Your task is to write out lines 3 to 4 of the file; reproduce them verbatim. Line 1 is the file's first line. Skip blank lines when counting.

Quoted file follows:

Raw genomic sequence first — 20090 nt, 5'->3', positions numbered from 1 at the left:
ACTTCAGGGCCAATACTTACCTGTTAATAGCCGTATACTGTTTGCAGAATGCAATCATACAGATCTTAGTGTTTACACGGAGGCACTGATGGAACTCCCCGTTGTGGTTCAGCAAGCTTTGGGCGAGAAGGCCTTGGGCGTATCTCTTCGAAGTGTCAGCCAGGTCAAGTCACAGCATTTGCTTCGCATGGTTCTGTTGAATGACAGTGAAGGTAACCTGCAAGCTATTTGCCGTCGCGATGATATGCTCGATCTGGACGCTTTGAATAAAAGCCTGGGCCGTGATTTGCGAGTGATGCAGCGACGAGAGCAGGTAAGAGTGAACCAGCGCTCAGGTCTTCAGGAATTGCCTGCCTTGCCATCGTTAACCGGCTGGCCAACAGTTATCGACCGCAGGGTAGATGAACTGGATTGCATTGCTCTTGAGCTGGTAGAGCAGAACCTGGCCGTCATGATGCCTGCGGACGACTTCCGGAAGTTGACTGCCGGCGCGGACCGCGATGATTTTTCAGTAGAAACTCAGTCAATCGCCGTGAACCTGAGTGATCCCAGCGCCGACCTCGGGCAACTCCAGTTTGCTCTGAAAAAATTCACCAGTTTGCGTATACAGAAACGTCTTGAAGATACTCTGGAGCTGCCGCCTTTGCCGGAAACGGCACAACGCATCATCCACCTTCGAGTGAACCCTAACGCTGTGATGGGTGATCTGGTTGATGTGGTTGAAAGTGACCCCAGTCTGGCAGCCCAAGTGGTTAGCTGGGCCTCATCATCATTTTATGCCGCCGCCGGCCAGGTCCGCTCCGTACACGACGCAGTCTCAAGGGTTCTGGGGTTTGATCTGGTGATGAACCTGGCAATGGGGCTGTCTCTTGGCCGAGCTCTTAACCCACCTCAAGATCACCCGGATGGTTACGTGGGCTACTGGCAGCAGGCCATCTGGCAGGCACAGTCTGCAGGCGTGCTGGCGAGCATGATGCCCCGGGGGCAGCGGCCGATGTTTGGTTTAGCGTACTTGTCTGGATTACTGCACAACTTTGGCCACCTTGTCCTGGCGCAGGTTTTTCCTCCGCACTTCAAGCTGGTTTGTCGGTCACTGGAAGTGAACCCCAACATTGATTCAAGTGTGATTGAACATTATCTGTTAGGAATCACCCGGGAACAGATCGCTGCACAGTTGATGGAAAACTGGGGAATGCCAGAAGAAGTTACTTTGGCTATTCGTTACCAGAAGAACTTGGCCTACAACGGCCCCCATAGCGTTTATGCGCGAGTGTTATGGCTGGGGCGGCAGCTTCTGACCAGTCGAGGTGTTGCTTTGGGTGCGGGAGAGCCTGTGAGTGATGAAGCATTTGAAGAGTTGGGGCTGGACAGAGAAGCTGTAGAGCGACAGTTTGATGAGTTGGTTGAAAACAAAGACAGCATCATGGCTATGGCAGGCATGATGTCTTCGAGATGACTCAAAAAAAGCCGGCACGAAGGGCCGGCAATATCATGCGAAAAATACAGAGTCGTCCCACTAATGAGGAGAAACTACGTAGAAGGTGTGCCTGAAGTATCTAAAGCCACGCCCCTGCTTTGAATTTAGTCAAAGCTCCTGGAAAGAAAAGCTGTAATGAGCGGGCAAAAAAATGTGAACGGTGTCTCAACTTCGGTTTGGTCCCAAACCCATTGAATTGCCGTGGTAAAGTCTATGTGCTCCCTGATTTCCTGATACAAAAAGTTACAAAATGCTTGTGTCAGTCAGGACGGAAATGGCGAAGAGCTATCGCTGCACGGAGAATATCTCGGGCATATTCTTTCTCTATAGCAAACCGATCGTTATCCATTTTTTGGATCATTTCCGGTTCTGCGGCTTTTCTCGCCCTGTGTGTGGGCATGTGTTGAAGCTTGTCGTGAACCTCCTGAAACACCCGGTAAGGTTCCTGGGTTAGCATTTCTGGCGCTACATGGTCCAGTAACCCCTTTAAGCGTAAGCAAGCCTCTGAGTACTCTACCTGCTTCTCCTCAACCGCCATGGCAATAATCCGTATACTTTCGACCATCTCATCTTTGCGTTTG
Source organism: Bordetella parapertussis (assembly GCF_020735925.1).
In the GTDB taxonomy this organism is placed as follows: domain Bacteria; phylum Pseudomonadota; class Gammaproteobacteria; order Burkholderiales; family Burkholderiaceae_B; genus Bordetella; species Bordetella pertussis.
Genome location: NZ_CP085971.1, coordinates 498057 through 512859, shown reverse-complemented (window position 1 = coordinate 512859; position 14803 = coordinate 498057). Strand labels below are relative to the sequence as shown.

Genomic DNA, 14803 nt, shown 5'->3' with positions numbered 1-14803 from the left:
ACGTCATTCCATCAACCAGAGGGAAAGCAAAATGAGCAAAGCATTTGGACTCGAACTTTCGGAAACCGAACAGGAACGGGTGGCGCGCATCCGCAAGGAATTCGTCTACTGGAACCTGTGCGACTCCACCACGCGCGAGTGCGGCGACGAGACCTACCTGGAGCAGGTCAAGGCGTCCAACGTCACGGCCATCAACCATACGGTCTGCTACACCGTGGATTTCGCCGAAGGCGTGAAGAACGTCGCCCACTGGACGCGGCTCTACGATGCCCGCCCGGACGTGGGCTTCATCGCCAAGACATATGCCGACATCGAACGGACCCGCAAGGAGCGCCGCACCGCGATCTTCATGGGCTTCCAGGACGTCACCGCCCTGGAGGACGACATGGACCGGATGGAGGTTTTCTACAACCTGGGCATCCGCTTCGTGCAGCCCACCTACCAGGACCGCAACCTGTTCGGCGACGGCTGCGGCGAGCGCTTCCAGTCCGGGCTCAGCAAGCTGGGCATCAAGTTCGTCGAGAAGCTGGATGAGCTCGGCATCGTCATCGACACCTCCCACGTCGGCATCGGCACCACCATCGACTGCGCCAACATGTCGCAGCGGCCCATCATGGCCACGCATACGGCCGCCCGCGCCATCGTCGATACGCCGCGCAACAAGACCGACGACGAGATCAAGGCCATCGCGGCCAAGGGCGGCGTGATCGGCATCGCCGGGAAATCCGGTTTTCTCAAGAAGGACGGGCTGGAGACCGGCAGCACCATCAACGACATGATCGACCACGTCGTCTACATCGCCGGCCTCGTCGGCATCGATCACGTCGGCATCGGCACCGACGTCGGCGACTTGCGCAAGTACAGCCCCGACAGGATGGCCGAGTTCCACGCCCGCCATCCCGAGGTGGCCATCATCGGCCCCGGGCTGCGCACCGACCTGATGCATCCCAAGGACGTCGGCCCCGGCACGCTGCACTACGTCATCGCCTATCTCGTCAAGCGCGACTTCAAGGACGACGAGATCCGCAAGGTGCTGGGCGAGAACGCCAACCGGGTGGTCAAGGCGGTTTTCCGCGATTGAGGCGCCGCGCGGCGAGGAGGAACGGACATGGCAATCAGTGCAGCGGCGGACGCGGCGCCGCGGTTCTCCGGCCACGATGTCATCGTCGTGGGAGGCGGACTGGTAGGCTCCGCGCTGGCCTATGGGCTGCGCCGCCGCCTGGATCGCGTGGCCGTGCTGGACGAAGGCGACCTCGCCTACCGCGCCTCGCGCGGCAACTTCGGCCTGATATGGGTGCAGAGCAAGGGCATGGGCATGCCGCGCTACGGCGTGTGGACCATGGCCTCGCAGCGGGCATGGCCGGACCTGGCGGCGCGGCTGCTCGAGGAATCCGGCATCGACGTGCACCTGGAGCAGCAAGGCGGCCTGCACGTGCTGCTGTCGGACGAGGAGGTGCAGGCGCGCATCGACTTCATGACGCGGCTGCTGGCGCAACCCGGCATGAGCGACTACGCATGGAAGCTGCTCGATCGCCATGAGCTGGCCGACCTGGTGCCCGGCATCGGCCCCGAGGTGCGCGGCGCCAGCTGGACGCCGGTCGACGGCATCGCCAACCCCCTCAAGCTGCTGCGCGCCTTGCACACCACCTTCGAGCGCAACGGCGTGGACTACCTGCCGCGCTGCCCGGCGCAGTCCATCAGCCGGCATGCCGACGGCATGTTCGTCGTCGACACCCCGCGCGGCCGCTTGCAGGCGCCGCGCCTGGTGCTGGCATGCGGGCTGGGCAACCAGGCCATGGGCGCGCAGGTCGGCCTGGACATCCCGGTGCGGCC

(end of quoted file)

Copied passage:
Source organism: Bordetella parapertussis (assembly GCF_020735925.1).
In the GTDB taxonomy this organism is placed as follows: domain Bacteria; phylum Pseudomonadota; class Gammaproteobacteria; order Burkholderiales; family Burkholderiaceae_B; genus Bordetella; species Bordetella pertussis.